A simple technology that enables 911 livestreaming is proving invaluable in letting emergency services see for themselves the nature of an emergency when someone calls them …
When you use your smartphone to make an emergency call, operators can text you a link. When you tap on that, you will grant access to your phone’s cameras, so that they can see the emergency situation for themselves.
This allows emergency services to instantly assess everything from the size of a fire to the severity of a car crash.
The system is already in use in the UK, with the London Fire Brigade saying that it is a game-changer when it comes to knowing what sort of response is required.
For example, if it had been available at the time of the Grenfell fire – a residential tower block fire where faulty refurbishment allowed fire to spread rapidly up the outside of the building, killing 72 people – it would have been immediately clear that every available resource should be despatched. A full-scale response was delayed because the type of fire people were reporting should have been impossible, so they thought descriptions of it were exaggerated.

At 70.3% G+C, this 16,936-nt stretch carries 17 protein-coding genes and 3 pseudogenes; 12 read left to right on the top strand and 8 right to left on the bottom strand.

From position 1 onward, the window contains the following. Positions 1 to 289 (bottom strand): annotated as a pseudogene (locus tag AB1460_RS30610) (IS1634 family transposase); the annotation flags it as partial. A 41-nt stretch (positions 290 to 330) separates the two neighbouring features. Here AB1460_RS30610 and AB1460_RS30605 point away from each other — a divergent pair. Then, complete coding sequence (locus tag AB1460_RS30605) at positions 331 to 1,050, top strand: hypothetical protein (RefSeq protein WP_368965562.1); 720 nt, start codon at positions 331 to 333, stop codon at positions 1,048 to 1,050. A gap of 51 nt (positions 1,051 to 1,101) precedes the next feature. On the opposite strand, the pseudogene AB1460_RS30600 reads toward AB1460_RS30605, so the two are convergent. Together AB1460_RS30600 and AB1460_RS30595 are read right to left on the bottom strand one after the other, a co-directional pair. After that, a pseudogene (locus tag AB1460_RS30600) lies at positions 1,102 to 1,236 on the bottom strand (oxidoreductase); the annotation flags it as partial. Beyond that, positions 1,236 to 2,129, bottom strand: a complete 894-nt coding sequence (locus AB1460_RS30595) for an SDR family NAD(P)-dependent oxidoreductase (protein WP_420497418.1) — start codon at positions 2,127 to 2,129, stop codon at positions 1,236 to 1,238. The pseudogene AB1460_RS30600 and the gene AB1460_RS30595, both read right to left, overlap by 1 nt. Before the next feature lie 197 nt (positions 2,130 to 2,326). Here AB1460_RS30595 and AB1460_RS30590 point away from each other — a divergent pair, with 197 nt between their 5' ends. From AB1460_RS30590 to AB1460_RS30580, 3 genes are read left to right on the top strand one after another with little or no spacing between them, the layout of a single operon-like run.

The severity of the emergency was initially underestimated by controllers, as the design of the tower block should have contained the fire within a single apartment for at least 30 minutes. Talk of fire climbing the building was assumed to be nothing more than flames emerging from a window. Even the first firefighters to see the fire for themselves found it hard to believe what they were witnessing.
But conversely, callers may exaggerate the scale of an emergency. A relatively minor multi-vehicle collision with only minor injuries may be described by panicked witnesses as a major pile-up. This can result in too many resources being sent to the scene, which means fewer response vehicles available for emergencies elsewhere.
Similar trials have been conducted before, but those needed callers to install an app. Requiring nothing more than a texted link dramatically speeds up access to the video feed. Given the value and ease of use, it seems likely to be widely adopted by 911 services worldwide.
See the system in action in a London Fire Brigade training exercise below (999 is the UK equivalent of 911).
Apple recently shared real stories of 911 calls made on the Apple Watch.
FTC: We use income earning auto affiliate links. More.